Court overrules arbitrator’s decision to reinstate MTO officer after pleading guilty to indecent acts
December 23, 2013
VINELAND, Ont. -- An MTO transportation enforcement officer who plead guilty to committing indecent acts in public, and told his boss he harboured anger issues towards women, will not be returned to his job despite an earlier ruling in his...
VINELAND, Ont. — An MTO transportation enforcement officer who plead guilty to committing indecent acts in public, and told his boss he harboured anger issues towards women, will not be returned to his job despite an earlier ruling in his favour by an arbitrator.
A three-judge panel of the Ontario Divisional Court unanimously overturned the arbitrator’s decision, after the initial ruling was sent for judicial review. It’s rare for a judicial review to overturn the ruling of an arbitrator, according to employee law expert Ken Krupat.
Trucknews.com first reported on the case last February. The officer at that time had won a grievance against the MTO, requiring them to give him back his job as an enforcement officer. This after he plead guilty to two charges of committing an indecent act, having been caught masturbating on a trail system near a girls’ school.
He received a conditional discharge and three years’ probation, despite his admission of guilt. However, the decision to allow him to return to work didn’t sit well with Trucknews.com readers or even some of his co-workers.
“(Arbitrator) Loretta Mikus, somehow concluded that the officer would not be impeded from performing his duties, despite that fact that he had been convicted and conditionally discharged of these counts of public indecency,” Krupat wrote in a recent blog. “The grievor had only been with the MTO at the time for approximately two years.”
Krupat said at the time that the arbitrator’s ruling “illustrates the high level of misconduct that unionized employers must demonstrate in order to uphold the dismissal of an employee.”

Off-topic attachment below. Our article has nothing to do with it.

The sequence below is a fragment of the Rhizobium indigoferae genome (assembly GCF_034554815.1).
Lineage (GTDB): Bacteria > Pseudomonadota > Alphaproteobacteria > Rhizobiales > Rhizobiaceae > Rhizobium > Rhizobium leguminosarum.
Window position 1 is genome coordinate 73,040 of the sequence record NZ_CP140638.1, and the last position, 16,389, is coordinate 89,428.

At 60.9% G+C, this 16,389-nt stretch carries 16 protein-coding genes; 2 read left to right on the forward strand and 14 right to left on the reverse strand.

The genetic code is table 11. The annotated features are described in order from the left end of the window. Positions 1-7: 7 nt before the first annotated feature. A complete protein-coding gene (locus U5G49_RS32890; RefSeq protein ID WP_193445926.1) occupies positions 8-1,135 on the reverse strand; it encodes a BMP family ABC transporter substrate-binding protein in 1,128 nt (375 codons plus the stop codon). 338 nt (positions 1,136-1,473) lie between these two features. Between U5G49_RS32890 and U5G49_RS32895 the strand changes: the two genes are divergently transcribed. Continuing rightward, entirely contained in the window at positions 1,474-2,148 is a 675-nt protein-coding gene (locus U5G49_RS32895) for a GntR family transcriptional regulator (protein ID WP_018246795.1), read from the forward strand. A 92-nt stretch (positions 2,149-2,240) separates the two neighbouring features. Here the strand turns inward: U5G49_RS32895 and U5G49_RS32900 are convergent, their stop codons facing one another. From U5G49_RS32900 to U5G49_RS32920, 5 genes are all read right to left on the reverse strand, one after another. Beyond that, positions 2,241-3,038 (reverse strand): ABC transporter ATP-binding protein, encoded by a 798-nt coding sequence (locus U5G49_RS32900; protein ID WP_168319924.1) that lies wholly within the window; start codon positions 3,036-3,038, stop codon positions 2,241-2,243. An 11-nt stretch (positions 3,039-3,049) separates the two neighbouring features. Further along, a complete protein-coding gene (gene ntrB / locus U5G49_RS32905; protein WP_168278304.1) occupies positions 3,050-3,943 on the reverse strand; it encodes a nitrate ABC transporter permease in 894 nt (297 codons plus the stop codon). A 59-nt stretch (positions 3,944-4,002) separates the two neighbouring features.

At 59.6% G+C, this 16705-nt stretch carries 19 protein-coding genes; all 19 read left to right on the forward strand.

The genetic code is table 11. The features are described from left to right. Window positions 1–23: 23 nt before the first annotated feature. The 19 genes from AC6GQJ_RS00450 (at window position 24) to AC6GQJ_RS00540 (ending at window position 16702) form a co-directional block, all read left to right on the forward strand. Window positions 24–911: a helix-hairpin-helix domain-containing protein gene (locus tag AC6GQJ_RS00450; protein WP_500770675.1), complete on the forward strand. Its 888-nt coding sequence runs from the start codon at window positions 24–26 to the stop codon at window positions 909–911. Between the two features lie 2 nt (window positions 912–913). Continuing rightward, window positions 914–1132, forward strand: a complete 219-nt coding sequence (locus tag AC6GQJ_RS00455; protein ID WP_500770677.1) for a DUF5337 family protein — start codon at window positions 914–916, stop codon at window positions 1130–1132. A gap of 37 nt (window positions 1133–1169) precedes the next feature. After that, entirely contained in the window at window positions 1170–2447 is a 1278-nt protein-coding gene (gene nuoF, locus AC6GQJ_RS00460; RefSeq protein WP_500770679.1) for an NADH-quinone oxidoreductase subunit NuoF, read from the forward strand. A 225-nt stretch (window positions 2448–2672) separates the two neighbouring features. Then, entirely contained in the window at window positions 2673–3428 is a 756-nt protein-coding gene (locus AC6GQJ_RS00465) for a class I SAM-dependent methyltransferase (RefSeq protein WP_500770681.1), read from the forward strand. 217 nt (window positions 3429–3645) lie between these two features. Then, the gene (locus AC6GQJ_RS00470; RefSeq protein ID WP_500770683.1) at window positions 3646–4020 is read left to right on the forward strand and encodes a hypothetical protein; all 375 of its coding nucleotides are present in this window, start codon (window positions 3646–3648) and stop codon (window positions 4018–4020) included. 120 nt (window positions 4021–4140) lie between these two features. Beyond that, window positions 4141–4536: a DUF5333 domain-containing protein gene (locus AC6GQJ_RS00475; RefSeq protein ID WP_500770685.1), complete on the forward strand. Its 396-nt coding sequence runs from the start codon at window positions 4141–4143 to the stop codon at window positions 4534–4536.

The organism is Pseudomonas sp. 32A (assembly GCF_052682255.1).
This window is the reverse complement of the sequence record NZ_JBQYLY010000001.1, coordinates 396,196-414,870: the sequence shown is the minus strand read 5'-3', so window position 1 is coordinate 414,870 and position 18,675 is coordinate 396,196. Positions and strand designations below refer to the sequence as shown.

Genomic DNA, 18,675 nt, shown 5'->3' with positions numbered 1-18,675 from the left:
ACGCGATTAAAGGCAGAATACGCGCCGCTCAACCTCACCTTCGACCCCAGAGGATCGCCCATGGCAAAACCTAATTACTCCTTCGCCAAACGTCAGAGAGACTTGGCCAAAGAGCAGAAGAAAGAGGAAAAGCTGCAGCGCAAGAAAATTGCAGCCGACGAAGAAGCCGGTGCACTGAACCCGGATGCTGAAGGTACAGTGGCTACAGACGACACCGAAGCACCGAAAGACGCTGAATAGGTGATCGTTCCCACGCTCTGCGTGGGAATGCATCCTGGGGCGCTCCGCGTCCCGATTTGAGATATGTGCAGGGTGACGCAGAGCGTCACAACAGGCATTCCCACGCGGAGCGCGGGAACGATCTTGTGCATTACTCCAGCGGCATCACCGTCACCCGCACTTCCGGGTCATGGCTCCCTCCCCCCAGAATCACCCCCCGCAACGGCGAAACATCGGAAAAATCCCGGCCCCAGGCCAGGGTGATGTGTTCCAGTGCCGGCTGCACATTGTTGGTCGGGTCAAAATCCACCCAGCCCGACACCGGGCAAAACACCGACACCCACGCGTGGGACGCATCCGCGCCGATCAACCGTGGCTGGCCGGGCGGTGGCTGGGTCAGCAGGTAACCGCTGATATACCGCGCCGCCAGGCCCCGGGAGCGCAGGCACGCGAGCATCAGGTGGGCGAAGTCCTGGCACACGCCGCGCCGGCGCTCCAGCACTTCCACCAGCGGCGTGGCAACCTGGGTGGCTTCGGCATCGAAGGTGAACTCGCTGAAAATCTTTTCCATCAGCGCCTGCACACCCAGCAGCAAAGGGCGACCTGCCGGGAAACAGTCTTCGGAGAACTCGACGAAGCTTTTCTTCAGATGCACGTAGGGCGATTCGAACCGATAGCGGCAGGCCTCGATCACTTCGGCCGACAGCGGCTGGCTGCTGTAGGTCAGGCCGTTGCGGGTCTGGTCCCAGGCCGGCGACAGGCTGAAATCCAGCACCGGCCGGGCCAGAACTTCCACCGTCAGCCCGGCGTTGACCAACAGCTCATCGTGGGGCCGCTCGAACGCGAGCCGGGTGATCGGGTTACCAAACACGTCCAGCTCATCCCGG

In its decision to overrule the arbitrator, the Divisional Court panel declared: there was “at least a moderate risk of re-offence”; that the grievor’s conduct would damage the employer’s reputation; that it would be unreasonable to expect the grievor to be able to give credible evidence in court; that there was evidence other employees would be unwilling or reluctant to work with the grievor; that the arbitrator diminished the seriousness of the charges the grievor faced; and that the arbitrator understated the effect on workplace morale that reinstating him would have.
The panel also rebuked the arbitrator, saying “The (Ontario Grievances Settlement) Board unreasonably diminished the Millhaven criteria, erroneously interpreted or ignored relevant evidence, and understated the importance of the grievor’s conduct in the context of his work as a TEO. This led the Board to unreasonably conclude that termination was not appropriate.”
Krupat said there’s still a chance the grievor could appeal the decision, but it’s unlikely he’d succeed.
“While it is generally quite difficult to review an arbitrator’s decision successfully in the labour context, this case demonstrates that whacky decisions can be overturned,” Krupat wrote. “As the Divisional Court concluded, it would be unreasonable for the Ontario Ministry of Transportation to be expected to continue to employ an inspection officer who might, at any time, hand out something other than tickets and fines.
It would now be up to the union to decide whether to try and have this case appealed to the Ontario Court of Appeal. It seems that the likelihood of success would be quite minimal, given the cogent and detailed reasons of the Divisional Court.” You can read the court ruling here.
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